Apple is waving the victory banner over the tremendous amount of users who have upgraded their devices to iOS7 or have bought the new iPhone 5c and 5s with iOS7. Truly they have achieved success, but because of that success, they are the target of those who would hack and compromise the security of their devices and software.
Application security vendor, Cenzic, has discovered a flaw that allows a person to access a locked device without the password using Siri to send Facebook messages posing as the device owner. They have also been able to text, e-mail, and access contacts. The flaws also exist in iOS6, but apparently to a more limited extent. They recommend disabling Siri until Apple fixes the compromised code.
You just made a new contact at the conference. Great! Networking in action! It helps you to find a new job, learn about a new product or training, or catch up with a colleague from years past. Now how are you going to remember their info to get ahold of them later? Yep, they gave you yet another business card. You drop that in the free promotional materials bag right next to the 200 others that are probably meaningless. How in the world are you expected to keep track of all these things? You could write a note on the back of the card. Like so many others’ cards, my cards are UV coated on both sides, so you’ll need a Sharpie. If you have one, my background graphics don’t facilitate legibility. So, this tactic may not work right in all cases.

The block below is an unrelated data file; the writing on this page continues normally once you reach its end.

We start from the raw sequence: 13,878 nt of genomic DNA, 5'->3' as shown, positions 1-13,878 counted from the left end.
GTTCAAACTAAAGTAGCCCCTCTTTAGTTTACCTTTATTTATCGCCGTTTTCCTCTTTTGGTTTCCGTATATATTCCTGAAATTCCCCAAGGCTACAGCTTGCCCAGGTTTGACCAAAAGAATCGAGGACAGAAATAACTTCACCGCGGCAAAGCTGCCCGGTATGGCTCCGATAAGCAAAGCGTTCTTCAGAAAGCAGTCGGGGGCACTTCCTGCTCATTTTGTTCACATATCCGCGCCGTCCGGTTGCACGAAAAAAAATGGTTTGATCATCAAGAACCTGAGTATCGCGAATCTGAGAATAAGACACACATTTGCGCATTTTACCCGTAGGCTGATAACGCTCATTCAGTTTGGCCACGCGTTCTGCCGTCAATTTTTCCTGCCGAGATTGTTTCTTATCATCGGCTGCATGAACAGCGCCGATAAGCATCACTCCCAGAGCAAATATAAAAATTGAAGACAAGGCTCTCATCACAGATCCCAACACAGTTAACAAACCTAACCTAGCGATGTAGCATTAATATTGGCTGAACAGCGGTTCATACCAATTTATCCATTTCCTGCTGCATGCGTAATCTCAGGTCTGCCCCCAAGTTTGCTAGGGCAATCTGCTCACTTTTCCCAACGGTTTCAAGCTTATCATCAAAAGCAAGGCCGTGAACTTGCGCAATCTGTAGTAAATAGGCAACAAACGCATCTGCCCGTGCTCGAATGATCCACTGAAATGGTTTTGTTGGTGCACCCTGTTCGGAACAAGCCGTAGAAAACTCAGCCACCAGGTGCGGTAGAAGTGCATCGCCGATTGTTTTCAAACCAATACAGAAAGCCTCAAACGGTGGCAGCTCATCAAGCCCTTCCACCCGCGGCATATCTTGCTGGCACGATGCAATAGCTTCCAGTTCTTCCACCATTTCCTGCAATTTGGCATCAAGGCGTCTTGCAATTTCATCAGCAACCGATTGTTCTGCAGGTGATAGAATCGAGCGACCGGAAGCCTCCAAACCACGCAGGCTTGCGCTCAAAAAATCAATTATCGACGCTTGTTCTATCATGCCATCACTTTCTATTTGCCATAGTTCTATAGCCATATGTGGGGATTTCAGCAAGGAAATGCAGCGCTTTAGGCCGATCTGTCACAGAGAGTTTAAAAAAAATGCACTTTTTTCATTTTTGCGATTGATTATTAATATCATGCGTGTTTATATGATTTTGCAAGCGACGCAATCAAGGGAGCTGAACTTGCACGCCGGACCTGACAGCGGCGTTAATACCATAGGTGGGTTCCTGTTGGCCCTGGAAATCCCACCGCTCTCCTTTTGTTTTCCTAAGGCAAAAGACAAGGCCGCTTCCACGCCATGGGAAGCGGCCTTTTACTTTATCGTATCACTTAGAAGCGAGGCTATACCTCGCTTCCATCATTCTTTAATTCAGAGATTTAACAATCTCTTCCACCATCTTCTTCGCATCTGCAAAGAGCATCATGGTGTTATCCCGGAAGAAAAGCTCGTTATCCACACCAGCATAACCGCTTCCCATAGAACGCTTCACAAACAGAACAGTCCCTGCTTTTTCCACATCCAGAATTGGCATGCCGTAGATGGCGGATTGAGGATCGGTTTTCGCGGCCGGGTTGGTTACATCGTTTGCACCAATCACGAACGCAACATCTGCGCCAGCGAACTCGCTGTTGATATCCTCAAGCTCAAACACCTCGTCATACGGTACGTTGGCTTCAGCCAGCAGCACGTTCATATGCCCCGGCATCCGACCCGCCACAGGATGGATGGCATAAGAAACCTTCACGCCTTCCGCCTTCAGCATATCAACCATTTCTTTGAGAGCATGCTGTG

As for myself, I like to digitize the card. If it’s a routine card exchange, I drop it in the bag and scan it that night when I have a chance to lay out my promo materials and books, and I’m recapping the day. If I think it is really important, I make sure to scan it right away. I’m a geek! When I do that, I leave an impression on the person that I get the card from. Usually, they stop what they are doing or talking about and ask me about what I’m doing. I reply that their info is important and I don’t want it lost in the shuffle, so I’m scanning it. They ask me what I’m using, how did I find the app, and is there one for their smartphone platform. I believe it even adds to my credibility as a customer, information seeker, or colleague as I’m ensuring I don’t lose their contact info. Finally, I , like most other EMS’ers out there, don’t have a bundle of cashola laying around for me to buy every hip device and slick app on the market, so I look for free apps. Sometimes that means “ad-supported”, but I can live with that.